Well the garden is comming along nicely.  Got it mulched, bought a pond liner, sourced some 30 odd locals and got them in, all in the middle of some good rain.  Off to another nursery for another session with the locals this morning, and an innings of planting to cap the day off.  I see the phantom planter found a bit of time as well.  

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jason

Got another 50 in today.  It's always the same.  You leave with a box of plants but know in the back of your head it should really be double or tripple.  Still it's a good opportunity to do some more homework on ground covers, grasses and plants under 1.5m.  I'm happy I have all the 2 to 4m plants in, and a good sprinkling of <1m.  Just need to thicken it all up.

Last pic is the pond sight. Figure I can get a 2.5 x 2m pond in there under thise Blue Flax Lilies.

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Woko
Woko's picture

Hopefully, this will rub off on your neighbours, jason.

zosterops
zosterops's picture

keep up the good work, jason. 

it will be interesting to see how they all grow. 

timrp
timrp's picture

Your garden is coming along well jason, it looks really good. It will be awesome when the pond goes in!

jason

Thanks lads, it has been fun with hold ups in cash flow from not getting paid from work being the only real thorn.  My soil is generally sandy which drains quite well. I seem to have a bit of a water table about 1m down from the lowest point in the garden. With the highest point not mush above that.  The fall to the creek is subtle so we are pretty low here. What that means I don't fully understand yet, I have no say anyway, but we don't flood which is nice.  My mound of dirt seems to have a fair bit of clay in it. Hard to pick and choose when you ask the bob cat driver for his next topsoil load when available, and it's for free.  So yes zosterops time will tell.  But I have a good layer of mulch now making the best of some good rain we have had.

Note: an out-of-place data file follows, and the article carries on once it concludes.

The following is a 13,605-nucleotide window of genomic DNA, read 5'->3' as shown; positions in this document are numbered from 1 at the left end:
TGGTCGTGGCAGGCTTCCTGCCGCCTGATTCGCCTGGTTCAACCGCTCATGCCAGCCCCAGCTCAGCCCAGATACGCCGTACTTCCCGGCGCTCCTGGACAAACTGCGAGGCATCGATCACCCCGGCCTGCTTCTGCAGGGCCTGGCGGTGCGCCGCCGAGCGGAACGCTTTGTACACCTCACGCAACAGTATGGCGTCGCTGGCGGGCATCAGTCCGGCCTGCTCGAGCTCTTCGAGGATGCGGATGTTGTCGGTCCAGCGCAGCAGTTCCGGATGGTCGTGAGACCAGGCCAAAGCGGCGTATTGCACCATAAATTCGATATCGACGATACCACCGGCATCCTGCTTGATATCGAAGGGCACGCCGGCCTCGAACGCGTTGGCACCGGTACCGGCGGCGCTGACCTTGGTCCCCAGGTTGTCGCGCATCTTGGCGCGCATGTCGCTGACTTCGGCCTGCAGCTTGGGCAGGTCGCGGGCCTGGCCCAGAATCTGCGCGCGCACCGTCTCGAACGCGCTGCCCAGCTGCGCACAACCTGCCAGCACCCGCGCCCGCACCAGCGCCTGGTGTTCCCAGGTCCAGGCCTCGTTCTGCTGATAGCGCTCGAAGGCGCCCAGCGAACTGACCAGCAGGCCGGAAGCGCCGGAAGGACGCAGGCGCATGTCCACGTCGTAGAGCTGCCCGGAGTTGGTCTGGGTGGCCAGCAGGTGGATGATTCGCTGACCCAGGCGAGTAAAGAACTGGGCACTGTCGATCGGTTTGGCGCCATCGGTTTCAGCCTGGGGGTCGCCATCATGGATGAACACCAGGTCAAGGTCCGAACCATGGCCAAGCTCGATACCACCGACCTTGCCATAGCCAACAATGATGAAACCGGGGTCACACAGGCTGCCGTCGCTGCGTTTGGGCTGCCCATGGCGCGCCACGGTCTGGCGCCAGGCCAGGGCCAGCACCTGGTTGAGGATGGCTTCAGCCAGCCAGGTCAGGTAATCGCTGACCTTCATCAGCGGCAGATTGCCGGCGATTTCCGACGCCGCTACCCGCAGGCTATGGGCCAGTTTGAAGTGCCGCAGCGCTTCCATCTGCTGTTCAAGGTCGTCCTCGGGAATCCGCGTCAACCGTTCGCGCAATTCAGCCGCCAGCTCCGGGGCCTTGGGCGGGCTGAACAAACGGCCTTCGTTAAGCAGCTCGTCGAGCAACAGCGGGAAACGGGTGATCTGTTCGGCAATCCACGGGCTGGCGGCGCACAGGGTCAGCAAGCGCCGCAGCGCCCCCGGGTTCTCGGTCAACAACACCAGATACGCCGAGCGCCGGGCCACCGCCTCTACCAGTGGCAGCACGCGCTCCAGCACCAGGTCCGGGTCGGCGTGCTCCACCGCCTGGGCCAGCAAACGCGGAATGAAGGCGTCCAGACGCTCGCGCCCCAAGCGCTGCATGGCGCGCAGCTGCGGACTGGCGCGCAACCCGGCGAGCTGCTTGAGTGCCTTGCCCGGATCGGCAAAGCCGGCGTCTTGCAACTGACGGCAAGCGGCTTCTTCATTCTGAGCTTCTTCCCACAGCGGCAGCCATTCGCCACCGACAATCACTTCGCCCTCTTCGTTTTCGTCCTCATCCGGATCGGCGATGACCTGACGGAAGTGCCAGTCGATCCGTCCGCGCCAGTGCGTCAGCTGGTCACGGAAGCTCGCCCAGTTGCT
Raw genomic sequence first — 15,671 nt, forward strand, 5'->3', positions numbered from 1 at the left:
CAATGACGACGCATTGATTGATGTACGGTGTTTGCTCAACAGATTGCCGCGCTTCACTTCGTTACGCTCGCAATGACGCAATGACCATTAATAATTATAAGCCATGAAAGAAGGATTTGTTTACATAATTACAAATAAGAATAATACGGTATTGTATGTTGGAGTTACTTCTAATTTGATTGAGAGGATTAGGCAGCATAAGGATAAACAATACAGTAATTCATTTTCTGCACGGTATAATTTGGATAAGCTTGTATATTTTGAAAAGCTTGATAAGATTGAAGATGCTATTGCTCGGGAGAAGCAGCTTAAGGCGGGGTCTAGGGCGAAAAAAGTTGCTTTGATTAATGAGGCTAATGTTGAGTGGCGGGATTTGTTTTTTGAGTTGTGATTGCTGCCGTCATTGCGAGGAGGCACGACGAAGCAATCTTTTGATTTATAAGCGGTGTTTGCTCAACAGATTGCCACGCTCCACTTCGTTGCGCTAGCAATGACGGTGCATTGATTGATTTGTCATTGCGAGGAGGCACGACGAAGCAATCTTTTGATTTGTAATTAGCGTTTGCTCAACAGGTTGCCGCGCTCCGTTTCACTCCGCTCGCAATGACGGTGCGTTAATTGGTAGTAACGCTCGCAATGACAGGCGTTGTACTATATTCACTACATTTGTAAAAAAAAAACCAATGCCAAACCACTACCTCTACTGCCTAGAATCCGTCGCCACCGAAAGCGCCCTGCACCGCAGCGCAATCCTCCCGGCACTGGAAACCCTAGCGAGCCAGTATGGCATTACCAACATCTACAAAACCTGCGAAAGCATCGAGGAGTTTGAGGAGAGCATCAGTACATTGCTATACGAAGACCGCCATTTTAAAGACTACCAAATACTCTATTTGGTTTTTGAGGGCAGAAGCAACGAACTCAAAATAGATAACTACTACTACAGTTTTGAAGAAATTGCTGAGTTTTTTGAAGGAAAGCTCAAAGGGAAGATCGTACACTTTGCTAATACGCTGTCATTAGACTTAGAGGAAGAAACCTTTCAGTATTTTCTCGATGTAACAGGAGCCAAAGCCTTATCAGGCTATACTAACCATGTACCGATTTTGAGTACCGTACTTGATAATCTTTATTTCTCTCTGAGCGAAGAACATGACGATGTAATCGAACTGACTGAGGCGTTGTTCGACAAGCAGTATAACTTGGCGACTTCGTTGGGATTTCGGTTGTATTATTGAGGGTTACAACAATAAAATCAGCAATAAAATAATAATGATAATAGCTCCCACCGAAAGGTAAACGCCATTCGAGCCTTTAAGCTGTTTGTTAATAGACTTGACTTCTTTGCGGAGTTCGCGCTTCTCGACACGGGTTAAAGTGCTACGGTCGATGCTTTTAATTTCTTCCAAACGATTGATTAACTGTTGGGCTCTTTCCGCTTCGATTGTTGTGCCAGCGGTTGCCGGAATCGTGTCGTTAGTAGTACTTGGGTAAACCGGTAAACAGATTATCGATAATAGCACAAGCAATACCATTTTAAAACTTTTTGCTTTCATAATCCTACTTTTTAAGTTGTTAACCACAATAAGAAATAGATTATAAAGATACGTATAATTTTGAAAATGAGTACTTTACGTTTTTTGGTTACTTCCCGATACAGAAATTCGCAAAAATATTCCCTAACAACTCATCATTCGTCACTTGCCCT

I have tried to pick plants from open forrests and woodlands, but also alluvial flats, watercourses and wetlands to a lesser degree. You go with a list to a nursery, all keen, then get there to find many are not there, then trying to work out what will and what won't work, is it local, picture it in you head for the garden, and try not to waste loads of the sellers weekend time for a $2 plant, it's hard to get it right I can tell you. But I'm happy with myself, being open to some smaller spindly type stuff with tiny flowers.  The kind of thing that arent showy or popular to humans, but butterflies and insects love.   

Yes looking forward to the pond, I have spiney to thank for that inspiration.  That log it will be under will be a good perch for all sorts of  things. I bought a 1mm thick rubber liner.  I was told if I make the edges sharp and 400mm deep its too akward for the toads.  So will see how it goes.  

Ahh my neighbour. We have a laugh.  He was commenting on how his family have been saying how good it looks, and he said yeh if you like plants.  I said I have some bad news for you buddy.  I just put in 80 plants and I have at least another 200 to go.  Hi eyes bulged, and then he shook his head.  I like my grass, it's easy he said.  Funny how 3 or 4 days work to set up a garden is harder than a lfie time of mowing. Anyway I said you can enjoy my birds from your verandah standing next to your fake owl.  Amazing how people see nature as the enemy.   

I see the phantom planter has been back, 3 more in.  Maybe a nice little thicket just might develope.  It's like a little McHabitate for the wild life.